While I have you on the mind, Justice Scalia; did you intend for — and to use that arm for traditionally lawful purposes, such as self-defense within the home.— to extend to armed right-wing militias (it does seem that they are always right-winged ‘militia’ armed with semiautomatic weapons, often displaying swastikas, nooses, and replicas of confederate battle flags) guarding the Michigan State Capitol entrance and filling its chambers? Or, is this a right connoted under the first’s inoperative prefatory clause?


Sure, it would have been easier to have gone to Justice Roberts to get the Federalists Society’s thoughts on the matter, or to the CATO or the American Enterprise Institutes, or to the Heritage Foundation to get their thoughts, and their interpretations of the Second, but I felt that, after all, you should have precedent.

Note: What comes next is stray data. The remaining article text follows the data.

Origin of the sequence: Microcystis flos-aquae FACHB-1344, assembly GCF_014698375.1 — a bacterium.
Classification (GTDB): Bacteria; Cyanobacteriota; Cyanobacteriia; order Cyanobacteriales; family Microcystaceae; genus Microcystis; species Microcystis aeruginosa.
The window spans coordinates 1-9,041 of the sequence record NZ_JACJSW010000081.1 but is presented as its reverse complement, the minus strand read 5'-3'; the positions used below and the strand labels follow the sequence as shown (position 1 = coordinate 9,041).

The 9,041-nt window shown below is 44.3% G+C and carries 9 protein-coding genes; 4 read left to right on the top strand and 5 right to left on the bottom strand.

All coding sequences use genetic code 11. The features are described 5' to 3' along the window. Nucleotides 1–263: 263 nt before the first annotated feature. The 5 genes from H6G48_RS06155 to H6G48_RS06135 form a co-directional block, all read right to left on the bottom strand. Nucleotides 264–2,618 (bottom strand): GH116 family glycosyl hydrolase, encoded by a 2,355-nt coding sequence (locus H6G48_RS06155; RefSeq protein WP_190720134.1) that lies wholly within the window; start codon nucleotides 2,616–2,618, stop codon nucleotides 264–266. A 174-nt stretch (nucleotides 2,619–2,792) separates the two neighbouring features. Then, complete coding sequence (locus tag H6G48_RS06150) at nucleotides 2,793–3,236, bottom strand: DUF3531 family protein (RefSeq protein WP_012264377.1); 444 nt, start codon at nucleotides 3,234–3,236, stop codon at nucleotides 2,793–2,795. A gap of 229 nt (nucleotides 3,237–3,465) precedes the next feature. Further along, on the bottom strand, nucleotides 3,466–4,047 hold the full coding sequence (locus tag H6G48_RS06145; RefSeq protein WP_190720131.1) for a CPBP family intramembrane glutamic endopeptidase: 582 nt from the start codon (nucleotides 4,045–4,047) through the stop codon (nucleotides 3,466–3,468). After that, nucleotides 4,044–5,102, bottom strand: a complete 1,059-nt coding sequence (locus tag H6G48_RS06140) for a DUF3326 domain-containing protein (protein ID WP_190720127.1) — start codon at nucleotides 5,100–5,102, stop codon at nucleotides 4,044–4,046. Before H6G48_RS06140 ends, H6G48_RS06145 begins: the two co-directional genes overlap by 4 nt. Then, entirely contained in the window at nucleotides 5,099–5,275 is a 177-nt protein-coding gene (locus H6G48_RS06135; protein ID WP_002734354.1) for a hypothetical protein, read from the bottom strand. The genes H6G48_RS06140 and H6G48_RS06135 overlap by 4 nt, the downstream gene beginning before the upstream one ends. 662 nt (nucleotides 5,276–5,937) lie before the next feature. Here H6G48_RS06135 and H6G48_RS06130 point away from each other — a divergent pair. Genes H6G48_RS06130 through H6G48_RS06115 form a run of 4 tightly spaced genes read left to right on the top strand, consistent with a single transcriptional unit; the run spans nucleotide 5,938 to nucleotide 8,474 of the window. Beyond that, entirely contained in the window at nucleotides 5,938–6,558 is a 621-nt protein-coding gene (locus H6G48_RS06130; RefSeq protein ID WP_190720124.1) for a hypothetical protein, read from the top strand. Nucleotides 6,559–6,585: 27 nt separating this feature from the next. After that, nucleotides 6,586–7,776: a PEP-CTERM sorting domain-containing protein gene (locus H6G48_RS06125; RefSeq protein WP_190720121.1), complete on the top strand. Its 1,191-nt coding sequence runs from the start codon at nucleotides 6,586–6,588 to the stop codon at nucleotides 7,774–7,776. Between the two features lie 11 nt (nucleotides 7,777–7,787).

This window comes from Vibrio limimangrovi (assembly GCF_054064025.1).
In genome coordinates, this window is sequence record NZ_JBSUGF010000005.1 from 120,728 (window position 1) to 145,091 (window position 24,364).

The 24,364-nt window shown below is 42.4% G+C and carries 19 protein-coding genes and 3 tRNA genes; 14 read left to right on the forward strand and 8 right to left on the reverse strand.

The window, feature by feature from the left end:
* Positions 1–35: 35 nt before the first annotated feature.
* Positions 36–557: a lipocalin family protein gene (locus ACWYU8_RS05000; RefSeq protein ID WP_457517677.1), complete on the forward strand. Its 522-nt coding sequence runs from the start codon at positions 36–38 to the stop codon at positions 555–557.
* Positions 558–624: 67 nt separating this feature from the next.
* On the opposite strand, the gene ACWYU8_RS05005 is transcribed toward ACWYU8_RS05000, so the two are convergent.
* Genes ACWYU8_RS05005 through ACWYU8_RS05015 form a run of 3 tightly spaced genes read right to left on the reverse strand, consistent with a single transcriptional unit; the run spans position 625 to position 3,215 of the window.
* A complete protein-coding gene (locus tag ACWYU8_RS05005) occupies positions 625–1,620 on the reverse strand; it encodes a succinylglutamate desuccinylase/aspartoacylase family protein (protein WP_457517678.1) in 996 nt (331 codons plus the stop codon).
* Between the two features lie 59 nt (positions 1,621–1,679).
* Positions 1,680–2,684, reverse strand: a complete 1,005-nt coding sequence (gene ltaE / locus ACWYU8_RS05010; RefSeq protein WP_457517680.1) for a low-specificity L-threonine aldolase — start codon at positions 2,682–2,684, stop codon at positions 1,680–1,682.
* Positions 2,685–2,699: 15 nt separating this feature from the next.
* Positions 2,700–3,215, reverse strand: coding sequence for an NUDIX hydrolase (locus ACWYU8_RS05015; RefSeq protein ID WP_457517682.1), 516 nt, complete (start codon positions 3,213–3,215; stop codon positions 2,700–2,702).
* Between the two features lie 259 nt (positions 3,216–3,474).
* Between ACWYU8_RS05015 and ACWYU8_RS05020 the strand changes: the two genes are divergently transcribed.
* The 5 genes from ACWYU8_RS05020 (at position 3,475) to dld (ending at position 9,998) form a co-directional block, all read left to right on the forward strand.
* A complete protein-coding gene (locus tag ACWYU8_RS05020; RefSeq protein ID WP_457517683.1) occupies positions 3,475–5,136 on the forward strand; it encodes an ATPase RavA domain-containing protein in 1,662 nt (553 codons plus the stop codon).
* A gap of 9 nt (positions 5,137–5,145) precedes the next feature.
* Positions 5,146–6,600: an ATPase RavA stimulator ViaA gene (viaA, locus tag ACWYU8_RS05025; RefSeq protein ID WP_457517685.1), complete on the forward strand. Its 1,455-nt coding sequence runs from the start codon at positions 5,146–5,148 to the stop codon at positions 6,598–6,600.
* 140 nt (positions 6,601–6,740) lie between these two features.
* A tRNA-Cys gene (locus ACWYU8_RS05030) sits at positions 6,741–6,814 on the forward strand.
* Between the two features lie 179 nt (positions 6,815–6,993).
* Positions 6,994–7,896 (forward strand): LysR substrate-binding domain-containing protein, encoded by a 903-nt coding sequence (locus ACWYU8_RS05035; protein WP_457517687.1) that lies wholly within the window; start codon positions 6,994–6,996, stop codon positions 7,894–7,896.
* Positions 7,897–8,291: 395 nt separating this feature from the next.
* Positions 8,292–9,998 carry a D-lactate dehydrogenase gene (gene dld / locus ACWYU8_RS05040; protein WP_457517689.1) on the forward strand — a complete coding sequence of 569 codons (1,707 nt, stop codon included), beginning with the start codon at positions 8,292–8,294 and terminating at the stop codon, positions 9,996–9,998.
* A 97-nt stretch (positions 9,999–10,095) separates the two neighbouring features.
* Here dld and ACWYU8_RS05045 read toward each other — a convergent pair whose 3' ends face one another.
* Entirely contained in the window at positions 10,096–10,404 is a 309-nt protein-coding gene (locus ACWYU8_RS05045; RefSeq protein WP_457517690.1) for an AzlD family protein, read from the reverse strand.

And, Justice Scalia, you should know that it wasn’t just in Michigan that they exercised this right to whatever. They recently also exercised this right to varying degrees in Idaho, Wisconsin, Oregon, Texas, New Mexico, Kentucky, Arizona, Missouri, … Now, they claim and proclaim that they stand ready to rise up against tyranny. But who are the real tyrannists here? This seems to be tyranny by a minority; a tiny minority of armed thugs, of armed bullies. Strangely, there’s no mention in the Second of tyranny, nor in any of your connotations of the Second. Hard to find mention of tyranny itself in the Constitution. Granted, there is plenty of evidence that the Founders did not want the citizenry subjected to tyranny as in the tyranny that the tyrant King George III had once visited on the now citizens of the new United States; but really Justice Scalia, are duly elected Governors of good intent asking the citizenry to wear masks to lessen the spread of a deadly pandemic being tyrants? Should we just get over it?


Stare decisis.